- Diego Aparicio, at Texas A&M San Antonio, who has been gathering information about where student newsrooms are headed and discovered how much print has continued to play a central role even as email newsletters and podcasting grow in importance. His work provides a window into our programs that he hopes can help us make decisions about where to go next.
CMA Confab: Fun updates for the CMA Bylaws Committee
TIME CHANGE: Thursday, February 25, 6:30-7:30 ET/5:30-6:30 CT
In the last year, the CMA bylaws committee has been working on updates to the current bylaws, and this somehow turned into the committee creating a brand new code of ethics! Since these proposed documents are meant to serve and represent us all (and because you get to vote on them), we are holding a discussion on what we are proposing and why. This will be followed by an open comment period before we submit the documents to the board of directors.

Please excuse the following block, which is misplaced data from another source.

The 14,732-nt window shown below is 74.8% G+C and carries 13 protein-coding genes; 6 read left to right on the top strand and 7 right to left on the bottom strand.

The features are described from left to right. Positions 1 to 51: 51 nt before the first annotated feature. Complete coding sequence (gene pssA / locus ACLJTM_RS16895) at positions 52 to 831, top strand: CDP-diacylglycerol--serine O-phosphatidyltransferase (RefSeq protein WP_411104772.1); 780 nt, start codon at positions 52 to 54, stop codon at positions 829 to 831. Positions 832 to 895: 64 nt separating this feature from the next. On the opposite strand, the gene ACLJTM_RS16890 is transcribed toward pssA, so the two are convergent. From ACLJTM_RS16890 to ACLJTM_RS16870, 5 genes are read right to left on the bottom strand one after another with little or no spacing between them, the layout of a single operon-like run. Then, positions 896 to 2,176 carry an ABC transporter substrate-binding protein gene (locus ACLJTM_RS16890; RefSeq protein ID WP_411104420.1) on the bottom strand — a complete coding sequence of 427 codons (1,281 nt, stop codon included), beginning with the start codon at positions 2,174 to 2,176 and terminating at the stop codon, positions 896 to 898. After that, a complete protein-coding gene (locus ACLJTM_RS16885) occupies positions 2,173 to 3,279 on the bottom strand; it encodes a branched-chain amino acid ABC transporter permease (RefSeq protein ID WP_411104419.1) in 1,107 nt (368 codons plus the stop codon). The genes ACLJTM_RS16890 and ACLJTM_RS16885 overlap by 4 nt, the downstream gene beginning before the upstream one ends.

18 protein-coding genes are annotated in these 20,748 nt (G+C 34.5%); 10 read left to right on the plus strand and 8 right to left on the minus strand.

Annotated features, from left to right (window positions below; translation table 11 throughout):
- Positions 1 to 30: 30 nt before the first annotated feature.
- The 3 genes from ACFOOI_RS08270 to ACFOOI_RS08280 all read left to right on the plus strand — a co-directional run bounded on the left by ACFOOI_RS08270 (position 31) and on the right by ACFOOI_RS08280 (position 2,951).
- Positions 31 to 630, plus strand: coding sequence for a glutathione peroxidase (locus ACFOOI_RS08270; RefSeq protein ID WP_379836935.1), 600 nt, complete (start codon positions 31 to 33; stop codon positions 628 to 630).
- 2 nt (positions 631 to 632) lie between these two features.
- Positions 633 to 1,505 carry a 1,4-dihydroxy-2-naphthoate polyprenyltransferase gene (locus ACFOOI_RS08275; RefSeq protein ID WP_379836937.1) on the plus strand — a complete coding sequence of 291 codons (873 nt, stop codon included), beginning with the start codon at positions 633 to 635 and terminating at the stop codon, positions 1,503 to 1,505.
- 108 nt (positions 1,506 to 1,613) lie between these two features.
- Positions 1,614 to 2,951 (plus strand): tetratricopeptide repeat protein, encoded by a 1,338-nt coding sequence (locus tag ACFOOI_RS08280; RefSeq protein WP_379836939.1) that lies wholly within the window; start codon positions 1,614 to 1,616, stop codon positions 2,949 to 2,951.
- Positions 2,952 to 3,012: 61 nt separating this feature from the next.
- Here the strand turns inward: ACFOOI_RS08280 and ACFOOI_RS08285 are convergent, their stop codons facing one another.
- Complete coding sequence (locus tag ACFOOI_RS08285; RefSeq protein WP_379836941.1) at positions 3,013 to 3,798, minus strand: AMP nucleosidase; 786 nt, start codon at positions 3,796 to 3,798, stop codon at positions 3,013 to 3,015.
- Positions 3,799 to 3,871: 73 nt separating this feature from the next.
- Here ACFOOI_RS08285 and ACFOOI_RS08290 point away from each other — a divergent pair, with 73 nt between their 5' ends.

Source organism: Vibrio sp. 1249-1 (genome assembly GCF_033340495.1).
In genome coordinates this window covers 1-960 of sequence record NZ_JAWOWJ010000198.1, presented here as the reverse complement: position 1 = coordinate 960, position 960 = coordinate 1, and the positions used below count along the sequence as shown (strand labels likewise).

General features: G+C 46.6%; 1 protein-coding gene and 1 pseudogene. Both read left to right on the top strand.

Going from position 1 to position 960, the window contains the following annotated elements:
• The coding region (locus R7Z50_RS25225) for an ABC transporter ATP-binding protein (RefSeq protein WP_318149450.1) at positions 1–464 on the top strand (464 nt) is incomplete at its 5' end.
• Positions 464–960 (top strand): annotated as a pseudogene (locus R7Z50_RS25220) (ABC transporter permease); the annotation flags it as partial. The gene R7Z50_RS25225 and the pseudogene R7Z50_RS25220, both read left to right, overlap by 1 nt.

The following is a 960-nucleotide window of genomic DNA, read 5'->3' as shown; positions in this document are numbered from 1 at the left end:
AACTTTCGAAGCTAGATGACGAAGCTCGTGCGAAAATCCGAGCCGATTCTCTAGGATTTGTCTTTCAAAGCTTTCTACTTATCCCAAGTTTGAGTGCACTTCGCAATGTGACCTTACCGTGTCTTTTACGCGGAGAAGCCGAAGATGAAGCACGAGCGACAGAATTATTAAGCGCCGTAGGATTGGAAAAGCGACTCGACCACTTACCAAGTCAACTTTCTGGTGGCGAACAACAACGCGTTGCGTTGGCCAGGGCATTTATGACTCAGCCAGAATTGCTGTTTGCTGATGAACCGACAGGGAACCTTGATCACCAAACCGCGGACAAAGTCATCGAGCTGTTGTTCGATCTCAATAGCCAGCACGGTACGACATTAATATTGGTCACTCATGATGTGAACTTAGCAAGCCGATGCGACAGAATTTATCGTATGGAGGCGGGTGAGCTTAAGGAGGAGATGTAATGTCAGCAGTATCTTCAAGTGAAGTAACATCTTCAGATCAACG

Moderated by Kelley Lash, CMA Bylaws Committee chair, featuring the bylaws committee and the code of ethics working group
Please note: the original confab was scheduled for February 18.
CMA Confab: Have Product, Need Audience: Coach, Create or Fold?
Thursday, November 19, 6:30-7:30 ET/5:30-6:30 CT
The staff is in place and the budget isn't an issue, but it appears your publication has a product without a demand. What should advisers do when their publication lacks meaningful curricular collaboration or support, creating engaging content doesn't seem to be a staff concern, and students struggle with the issue of promoting their work? Is there a way forward, or should the adviser allow the organization to fold in the face of declining enrollment, waning interest and looming budget cuts? Moderated by CMA member Elizabeth Smith.
CMA Confab: Budget, What Budget? Small Schools & Their Unique Challenges
Thursday, October 8, 6:30-7:30 ET/5:30-6:30 CT
Small colleges and universities face their own unique challenges. Whether you define “small” as being small in enrollment, small in student staff size, or budget, you may have encountered your own issues such as limited budgets (or no budget at all), small voluntary staffs or lack of interest in participating, etc. This panel will share information about free tools, making the most of what you have, and small steps to take to become more “digital first.”